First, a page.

Ok, you know I'm just kidding. Sort of.
The NYT reported some weeks ago an airport innovation: the winter coat-check. Quote:
With passengers stowing all those coats on jam-packed airplanes, it’s more difficult than ever to claim space in the overhead bins for carry-on bags. But one international airport has come up with an idea that in a small way addresses the question of what to do with that bulky coat. Check it, just as in a restaurant.
The idea was born in a long queue at the end of a business trip at the Hong Kong airport. Packing, queues, and laundry were the last thing Jonathan (my co-founder) and I wanted to deal with during a trip that was focused on work. I thought about cloud storage and how we had our files available to us wherever we went, and I imagined how much simpler travel would be if clothes and essentials were always waiting at our destination. We’re both passionate about efficiency and productivity, so Packnada’s goal was really to simplify business travel by taking clothes out of the equation.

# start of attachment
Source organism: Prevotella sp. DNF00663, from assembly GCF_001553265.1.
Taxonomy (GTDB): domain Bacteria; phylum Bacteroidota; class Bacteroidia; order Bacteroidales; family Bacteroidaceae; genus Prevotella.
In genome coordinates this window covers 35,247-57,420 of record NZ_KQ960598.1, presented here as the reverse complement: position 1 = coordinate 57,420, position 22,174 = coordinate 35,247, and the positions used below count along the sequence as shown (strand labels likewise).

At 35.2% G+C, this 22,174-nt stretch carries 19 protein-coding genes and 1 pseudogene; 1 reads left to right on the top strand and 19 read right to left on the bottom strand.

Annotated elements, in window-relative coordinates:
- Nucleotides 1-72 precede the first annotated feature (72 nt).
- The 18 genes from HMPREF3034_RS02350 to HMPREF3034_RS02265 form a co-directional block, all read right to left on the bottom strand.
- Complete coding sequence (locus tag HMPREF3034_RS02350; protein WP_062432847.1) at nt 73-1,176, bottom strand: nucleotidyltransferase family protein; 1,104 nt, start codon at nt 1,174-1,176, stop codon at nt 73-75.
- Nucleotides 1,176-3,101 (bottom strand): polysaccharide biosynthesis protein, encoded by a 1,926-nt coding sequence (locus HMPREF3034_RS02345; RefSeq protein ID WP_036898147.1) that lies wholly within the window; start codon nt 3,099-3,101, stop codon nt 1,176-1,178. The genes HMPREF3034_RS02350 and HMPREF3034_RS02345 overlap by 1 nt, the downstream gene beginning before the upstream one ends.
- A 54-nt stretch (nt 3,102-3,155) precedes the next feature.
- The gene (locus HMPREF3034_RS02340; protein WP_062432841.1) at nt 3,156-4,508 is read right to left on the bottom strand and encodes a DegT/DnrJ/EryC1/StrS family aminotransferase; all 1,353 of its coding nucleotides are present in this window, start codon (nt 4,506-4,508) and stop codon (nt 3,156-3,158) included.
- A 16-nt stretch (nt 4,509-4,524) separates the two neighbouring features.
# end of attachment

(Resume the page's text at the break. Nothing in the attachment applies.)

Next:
Amazingly, astoundingly, that actually makes sense somehow. At least for the lazy+productivity-obsessed among us (UPDATE: I should have added, "i.e., people like me") . How Packnada executes its service is going to be the crux of its success or failure.
Funnily enough, the NYT article about the airport winter coat-check service ends with the words:
Will it spread? “Well, it’s an interesting thought, but a very limited market,” said Michael Sommer, a technology consultant who travels frequently. But like any seasoned traveler, he also saw some potential bumps in the road. “What if you’re leaving from Frankfurt to Miami in February, but you get diverted to Boston?” he asked. “Or Moscow?” Still, he agreed that it showed the value of innovation at airports. And he had an idea, too: “Why can’t they also offer you dry-cleaning service at the coat check?”
Mr. Sommer, you need to sign up to the Packnada beta user program.